While it may be an environmentally friendly practice, it has yet to translate to the bottom line. “We don’t think we’re saving any money yet in terms of overall cost,” says Phil Ralston, general manager of aviation, environmental and safety with the Port of Portland. “We invest in doing pilot projects that are costing us money that we feel are worth doing. The whole intent is to drive up diverted waste from landfills and the amount of landfill waste per passenger.”
Right now, the food waste program is actually costing PDX about five dollars more per ton. They currently pay $98 per ton for the costs associated with the collection and shipping of food waste. PDX is paying $93 per ton for garbage transportation and disposal.
“With this program, there is still a gap between making us money and costing us money, but we want to be the leaders and we want to make sure this thing gets off the ground,” says Ralston. “By pulling more partners into this program of collecting food waste, the volume and the benefits of the scale will bring the cost down to what garbage will be and hopefully, at some point, cheaper.”
PDX is looking to generate greater outside interest within the Portland community to increase volumes of compost material and hopefully encourage a composting facility to relocate closer to the airport, thus eliminating additional shipping costs and harmful emissions. PDX is currently shipping the compost nearly 170 miles to Cedar Grove, WA.
The airport also recycles grease collected from fryers to be used to make biodiesel, and is looking into a deplaned waste recycling program.
Reusing Materials at Ind
As IND went through the design for its midfield terminal project, the staff made sure that it had incorporated the various aspects of the LEED checkpoint system into the design. The project emphasized the reuse and recycling of old taxiways and runways, which were reused as site fill on the project. According to Hawvermale with IND, they are looking to recycle wood and metals as well to minimize the amount of waste to landfills.
In the construction of the new terminal, the airport is using a type of glass that shades the impact from the sun to lower air conditioning costs and reduce energy consumption. They are also using environmentally friendly paints and sealants that don’t release compounds that create indoor air quality concerns.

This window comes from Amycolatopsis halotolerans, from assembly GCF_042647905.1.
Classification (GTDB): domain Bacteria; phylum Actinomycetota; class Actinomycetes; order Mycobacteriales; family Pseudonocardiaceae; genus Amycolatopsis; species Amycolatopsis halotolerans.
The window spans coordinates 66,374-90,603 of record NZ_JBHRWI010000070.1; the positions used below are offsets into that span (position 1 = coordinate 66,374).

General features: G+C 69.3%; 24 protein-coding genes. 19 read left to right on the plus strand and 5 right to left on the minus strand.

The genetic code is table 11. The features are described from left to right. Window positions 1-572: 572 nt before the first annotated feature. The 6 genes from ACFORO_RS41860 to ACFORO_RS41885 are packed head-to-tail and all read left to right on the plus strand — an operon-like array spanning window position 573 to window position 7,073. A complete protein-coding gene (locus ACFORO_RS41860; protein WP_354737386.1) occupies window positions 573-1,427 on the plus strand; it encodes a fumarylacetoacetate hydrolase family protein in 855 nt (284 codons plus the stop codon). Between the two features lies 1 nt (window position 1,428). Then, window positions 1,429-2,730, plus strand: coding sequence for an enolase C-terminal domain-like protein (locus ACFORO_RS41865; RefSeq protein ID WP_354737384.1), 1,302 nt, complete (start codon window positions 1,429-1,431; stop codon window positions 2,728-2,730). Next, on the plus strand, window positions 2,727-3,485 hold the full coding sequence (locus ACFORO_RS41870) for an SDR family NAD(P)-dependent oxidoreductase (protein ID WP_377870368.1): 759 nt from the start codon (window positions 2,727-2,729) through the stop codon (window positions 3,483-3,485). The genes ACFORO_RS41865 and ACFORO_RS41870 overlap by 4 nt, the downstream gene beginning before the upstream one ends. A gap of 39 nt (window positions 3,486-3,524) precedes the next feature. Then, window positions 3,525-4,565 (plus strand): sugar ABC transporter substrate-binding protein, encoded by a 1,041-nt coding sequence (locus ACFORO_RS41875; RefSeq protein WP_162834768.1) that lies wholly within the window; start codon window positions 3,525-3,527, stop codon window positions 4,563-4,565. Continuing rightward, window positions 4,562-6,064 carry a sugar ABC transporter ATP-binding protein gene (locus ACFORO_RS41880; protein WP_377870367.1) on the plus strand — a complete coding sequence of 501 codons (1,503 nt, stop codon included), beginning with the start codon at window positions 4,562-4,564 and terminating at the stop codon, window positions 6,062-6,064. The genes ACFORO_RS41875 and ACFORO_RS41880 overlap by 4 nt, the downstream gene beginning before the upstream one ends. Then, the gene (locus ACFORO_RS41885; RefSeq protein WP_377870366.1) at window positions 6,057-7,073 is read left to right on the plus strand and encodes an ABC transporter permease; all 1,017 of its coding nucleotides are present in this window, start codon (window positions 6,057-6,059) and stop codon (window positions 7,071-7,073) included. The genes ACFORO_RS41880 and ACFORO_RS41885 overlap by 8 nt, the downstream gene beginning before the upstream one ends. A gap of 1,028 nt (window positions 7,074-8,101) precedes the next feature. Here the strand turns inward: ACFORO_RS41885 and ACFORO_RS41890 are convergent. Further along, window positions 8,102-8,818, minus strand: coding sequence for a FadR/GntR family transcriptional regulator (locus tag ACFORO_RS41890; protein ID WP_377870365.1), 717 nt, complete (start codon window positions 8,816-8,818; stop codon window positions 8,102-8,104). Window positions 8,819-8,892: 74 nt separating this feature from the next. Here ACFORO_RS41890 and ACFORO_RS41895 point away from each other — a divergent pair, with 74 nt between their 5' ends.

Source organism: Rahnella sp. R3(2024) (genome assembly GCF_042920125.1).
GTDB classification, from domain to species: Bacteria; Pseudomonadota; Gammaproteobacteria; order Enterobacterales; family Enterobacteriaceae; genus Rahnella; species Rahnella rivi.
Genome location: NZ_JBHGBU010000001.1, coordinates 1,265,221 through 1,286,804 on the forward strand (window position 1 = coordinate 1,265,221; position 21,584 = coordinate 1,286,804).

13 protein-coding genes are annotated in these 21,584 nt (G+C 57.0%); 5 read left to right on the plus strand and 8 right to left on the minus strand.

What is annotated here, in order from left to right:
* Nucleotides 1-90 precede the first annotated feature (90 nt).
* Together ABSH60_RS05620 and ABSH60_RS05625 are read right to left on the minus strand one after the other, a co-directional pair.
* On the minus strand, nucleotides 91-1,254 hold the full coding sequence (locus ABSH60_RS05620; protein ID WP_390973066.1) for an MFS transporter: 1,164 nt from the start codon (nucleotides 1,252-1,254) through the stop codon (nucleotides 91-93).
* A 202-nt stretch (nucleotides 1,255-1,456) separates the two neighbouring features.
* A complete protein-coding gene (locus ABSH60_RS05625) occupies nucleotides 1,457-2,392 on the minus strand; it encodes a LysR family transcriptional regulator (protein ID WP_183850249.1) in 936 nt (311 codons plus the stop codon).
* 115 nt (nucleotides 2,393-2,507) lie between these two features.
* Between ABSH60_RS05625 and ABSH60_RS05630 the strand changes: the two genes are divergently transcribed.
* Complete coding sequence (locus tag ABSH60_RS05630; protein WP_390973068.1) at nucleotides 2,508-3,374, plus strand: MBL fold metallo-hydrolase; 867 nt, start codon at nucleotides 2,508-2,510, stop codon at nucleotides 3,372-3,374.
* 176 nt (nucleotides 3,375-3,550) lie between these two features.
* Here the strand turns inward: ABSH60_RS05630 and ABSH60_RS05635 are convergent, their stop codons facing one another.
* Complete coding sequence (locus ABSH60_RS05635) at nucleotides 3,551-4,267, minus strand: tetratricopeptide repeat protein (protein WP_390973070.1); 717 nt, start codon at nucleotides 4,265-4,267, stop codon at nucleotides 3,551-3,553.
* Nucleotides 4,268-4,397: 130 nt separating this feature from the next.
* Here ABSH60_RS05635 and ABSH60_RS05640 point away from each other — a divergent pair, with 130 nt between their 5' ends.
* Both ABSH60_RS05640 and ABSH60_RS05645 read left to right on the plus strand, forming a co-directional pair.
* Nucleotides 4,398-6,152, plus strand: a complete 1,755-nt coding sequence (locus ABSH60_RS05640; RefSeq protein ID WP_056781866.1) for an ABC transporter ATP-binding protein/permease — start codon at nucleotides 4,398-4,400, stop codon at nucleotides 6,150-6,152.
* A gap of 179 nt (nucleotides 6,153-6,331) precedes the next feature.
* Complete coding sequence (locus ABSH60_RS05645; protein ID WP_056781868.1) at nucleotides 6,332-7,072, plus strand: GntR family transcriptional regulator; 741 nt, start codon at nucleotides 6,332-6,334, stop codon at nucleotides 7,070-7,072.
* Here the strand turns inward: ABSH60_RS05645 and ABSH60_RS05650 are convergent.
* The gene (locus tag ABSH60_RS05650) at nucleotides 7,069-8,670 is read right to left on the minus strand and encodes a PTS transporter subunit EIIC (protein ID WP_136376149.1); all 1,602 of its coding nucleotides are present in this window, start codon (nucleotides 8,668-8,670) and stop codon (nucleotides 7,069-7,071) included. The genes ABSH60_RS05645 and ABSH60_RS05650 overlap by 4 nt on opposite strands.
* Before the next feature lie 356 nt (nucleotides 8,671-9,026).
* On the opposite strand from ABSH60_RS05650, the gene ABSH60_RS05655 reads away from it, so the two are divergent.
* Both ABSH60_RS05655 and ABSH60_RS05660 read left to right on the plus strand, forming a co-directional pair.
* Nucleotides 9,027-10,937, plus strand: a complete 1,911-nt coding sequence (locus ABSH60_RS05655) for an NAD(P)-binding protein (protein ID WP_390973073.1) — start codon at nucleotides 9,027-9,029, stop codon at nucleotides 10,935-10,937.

According to Hawvermale, one of the particularly innovative ideas that was incorporated was the relocation of a stream. During the move, a number of large trees had to be cut down. The roots (also called root balls) were excavated and used to stabilize the banks of the relocated stream. “Even with something as simple as cutting down a tree, we were able to recycle those root systems into a very important part of our stream relocation project,” says Hawvermale.
There are also intangible benefits to some sustainable initiatives, says Hawvermale. She cites using as much natural light as possible in the terminal to improve employee and passenger morale. Also, by reducing the amount of chemicals produced from paints and sealants, IND can provide better indoor air quality that could translate into potentially healthier employees and less illness, thereby increasing productivity.
“Airports are like mini-cities; they make great laboratories to look at the cause and effect of new initiatives,” says DFW’s Crites. “We are validating the benefits of a lot of these new technologies that may be hard to establish elsewhere.”
As a part of the new technologies that DFW has put into action, it has converted its central utilities plant and now produces all the thermal energy for every building at the airport. DFW recently completed a capital development plan in which they removed their 22,000-ton capacity chillers and replaced them with six 33,000-ton industrial chillers. DFW now can produce 405,000 pounds of boiler capacity per hour to heat and cool six million square feet of building space.
By replacing the equipment, Crites says that DFW reduced its harmful emissions by 95 percent and reduced energy consumption to produce that heating and cooling by some 25 percent.
DFW has also installed a six million-gallon storage facility filled with glycol for temperature control. The glycol can generate the equivalent of 12,000 tons of coolant, or 51 million BTUs worth of heating.